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December 9th, 2010

Test Garden Update: Bill Nunes, Gustine, CA

bill_tnI’ve never gone much for pumpkins solely for decoration—no surprise to those who know I haven’t much patience for flowers. But I do appreciate FOOD that is pretty, and the ‘Kumi Kumi’ squash we trialed this year (below) fits my criteria. It’s a beautiful ribbed flattish pumpkin. I suppose I’ll eventually eat it, but for now it’s lovely to look at. I do like to use seasonal produce as table or outdoor decorations. I just like to make sure I eat them before they go bad.

1Our average first frost date is nominally November 4. We were about two weeks later than that this year. Still haven’t made it below 30F as far as I know, although the east side of the valley probably has. We had a series of storms right about the time we hit freezing that brought 1″ of rain, depending on exact location. Then some beautiful end-of-November days that had me out in the garden in a T-shirt. About 1/2″ of rain last week kept me from having to water anything and the winter veggies are all happy as can be.

My season for lettuce is just ramping up right now. I’ve been harvesting one bed of cutting lettuce for a few weeks. There are tried-and-true varieties ‘Red Salad Bowl’ and ‘Tango’. Plus ‘Kweik’, which I haven’t decided if I will harvest for a salad mix or allow to grow for heads (or both). The bed of Organic Gardening test varieties is a bit behind, and I’ve just started cutting them this week.

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September 28th, 2010

Test Garden Update: Barbara Miller, Boulder, CO

squashI  came back from vacation at the end of August to find— surprise!—just a  few overgrown pattypan squash, as you can see in the photo at left. Whew, those pattypans breed overnight and grow huge while you’re not looking. For a while I just begged everyone who came by to take some, but then inspiration struck and “Mrs. Scarecrow” was born. She’s a bit lazy, but she loves to chat to all the kids..

scarecrowNow I have only 27 more overgrown squash left.

What a wonderful autumn we’re having (but I just have to add that it is too dry).

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August 31st, 2010

Test Garden Update: Kathy Shaw, Neenah, WI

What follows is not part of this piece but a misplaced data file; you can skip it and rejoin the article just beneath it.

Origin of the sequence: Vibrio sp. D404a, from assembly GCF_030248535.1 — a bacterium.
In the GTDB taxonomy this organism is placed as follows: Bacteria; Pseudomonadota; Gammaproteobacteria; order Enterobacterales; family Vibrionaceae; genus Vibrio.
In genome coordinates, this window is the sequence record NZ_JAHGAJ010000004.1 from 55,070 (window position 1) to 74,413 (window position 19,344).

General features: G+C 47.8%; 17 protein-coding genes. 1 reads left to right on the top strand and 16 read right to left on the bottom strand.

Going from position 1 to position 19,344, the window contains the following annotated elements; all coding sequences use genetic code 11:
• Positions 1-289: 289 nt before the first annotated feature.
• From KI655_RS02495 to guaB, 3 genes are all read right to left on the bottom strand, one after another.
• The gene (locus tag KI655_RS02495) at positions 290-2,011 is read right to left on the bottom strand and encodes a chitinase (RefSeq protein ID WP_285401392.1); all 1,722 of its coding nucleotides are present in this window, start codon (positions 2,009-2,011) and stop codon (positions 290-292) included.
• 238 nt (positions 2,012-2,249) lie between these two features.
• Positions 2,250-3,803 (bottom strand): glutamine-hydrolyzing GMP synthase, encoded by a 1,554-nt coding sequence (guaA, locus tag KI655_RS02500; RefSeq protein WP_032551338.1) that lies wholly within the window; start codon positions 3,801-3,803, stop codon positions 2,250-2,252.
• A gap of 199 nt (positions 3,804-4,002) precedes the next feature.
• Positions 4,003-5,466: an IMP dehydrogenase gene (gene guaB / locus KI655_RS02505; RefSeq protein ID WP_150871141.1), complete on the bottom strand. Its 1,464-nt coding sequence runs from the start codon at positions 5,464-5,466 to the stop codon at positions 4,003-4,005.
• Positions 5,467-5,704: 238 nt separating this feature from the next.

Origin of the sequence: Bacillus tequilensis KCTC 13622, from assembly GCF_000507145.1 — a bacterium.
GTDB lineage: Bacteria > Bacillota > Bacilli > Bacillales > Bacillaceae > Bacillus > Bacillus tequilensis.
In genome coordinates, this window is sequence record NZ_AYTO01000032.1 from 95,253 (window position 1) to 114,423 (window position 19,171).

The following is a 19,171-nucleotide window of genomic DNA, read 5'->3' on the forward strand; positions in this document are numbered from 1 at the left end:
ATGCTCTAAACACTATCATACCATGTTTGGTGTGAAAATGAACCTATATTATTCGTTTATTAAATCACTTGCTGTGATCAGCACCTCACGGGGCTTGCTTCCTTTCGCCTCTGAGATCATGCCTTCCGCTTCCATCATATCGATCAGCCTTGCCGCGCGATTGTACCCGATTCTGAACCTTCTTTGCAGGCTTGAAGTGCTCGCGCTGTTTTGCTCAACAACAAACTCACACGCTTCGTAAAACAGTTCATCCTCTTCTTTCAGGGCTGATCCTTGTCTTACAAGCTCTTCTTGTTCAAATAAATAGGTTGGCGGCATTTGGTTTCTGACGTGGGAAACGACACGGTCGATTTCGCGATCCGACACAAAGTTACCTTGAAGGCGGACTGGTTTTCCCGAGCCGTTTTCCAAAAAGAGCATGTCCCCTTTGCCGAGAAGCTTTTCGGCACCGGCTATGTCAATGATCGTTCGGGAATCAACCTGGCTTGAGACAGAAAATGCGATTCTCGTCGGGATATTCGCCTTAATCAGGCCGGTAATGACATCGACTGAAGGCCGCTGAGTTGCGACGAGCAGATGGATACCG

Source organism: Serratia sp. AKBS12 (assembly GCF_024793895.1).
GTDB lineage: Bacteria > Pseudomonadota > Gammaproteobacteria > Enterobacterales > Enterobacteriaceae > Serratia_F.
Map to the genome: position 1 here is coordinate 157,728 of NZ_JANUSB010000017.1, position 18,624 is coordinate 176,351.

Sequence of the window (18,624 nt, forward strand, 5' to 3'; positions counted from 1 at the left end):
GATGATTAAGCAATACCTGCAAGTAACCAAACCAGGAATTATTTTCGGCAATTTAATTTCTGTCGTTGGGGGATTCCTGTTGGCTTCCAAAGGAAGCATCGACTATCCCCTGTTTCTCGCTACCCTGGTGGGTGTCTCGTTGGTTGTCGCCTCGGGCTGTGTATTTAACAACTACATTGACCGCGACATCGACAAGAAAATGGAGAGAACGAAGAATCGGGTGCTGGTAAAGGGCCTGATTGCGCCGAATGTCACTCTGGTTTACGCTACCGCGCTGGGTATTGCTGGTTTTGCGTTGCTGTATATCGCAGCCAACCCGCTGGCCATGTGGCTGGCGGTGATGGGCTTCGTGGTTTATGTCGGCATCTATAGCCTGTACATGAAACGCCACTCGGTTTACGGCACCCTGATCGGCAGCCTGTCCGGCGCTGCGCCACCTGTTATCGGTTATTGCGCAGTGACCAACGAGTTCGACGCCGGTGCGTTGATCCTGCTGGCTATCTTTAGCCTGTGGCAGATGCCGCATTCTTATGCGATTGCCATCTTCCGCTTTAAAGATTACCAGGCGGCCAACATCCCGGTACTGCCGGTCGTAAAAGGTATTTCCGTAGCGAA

kathyshawOne of my garden goals was realized this year. Due to the varieties grown and our above-average rain and warmth this year, we have achieved “Squash-henge,” the name our family has given to the pergola completely covered with squash and gourd vines. Surprisingly, most of the upright-growing squashes don’t have any powdery mildew even though we had over 12 inches of rain in July. The exception is the ‘Kumi Kumi’ squash we are testing this year—a bit of it is visible on the upper left foreground of the photo below.

squash
I also am posting a picture of one night’s harvest a couple of weeks ago, below. Included in the picture are some of this year’s test varieties: green ‘Cajun Belle’ peppers, ‘Pinot Noir’ peppers, and ‘Midnight Lightning’ zucchini. We love to make “no-fry stir-fry” for supper. Make some couscous, cut up all the veggies like you would to stir-fry them, add the swelled couscous, and dress the mixture with a blend of olive oil, toasted sesame oil, garlic, ginger, soy, and lemon juice or whatever seasonings you like in your stir-fry. Let it sit and marinate for a half hour then eat. Yum! And no standing over a hot stove in the summer.

veggies

The ‘Cajun Belle’ peppers are a winner here. Good size for use at the green or lightly colored stage in a single serving salad, and when they get red and hot, they are a great addition to our salsas and other recipes where heat is welcome. They are not as hot as a jalapeño and the burn goes away quite quickly. They are prolific enough that we may try drying some red ones and making some chili powder out of them. The ‘Pinot Noir’ bells were very quick to take off, however they slowed way down after their first flush of fruit. I will probably grow these again since they were earlier than the other varieties I grow.

The ‘Midnight Lightning’ zucchini is another winner. This plant started producing earlier than any of our others and is still pumping out several zukes a week. The plant itself has stayed pretty compact for a summer squash too.

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August 5th, 2010

Test Garden Update: Nan Sterman, Encinitas, CA

nanstermanIt has been a really cool summer. Skies have been mostly overcast. Temperatures have barely topped 70, and then on only a few days. We’ve all been asking each other when November is going to end! The upshot for the garden is that things are coming along slowly. Lots of foliage, but fruits are barely ripening—other than peppers, for some reason.

The peppers are coming along a bit earlier than usual this year. I picked a handful of ‘Gusto Purple’ peppers. They are pretty little things—rich deep purple. I absentmindedly nibbled on one as I harvested some tomatoes and what a surprise! They have a bite!

This year’s zinnia ‘Double Zahara Fire’ is fantastic—fiery orange for sure! Though honestly, nothing compares to ‘Giant Lime’.  We grew these back in 2004 and they stay on my top ten list, along with zinnia ‘Magellan Coral’. Those two really rekindled my interest in zinnias.

The ‘Little Potato’ cukes are gone, and I have to say I’m not disappointed. They were ugly, but honestly, there just wasn’t much to them. The ‘Lime Crisp’ on the other hand were really good though produced only a few fruits. I’m gonna seed these again and see what happens.

‘Strawberry Crown’ winter squash are incredible! I’ll take a photo of them because they are too amazing looking to try to describe.

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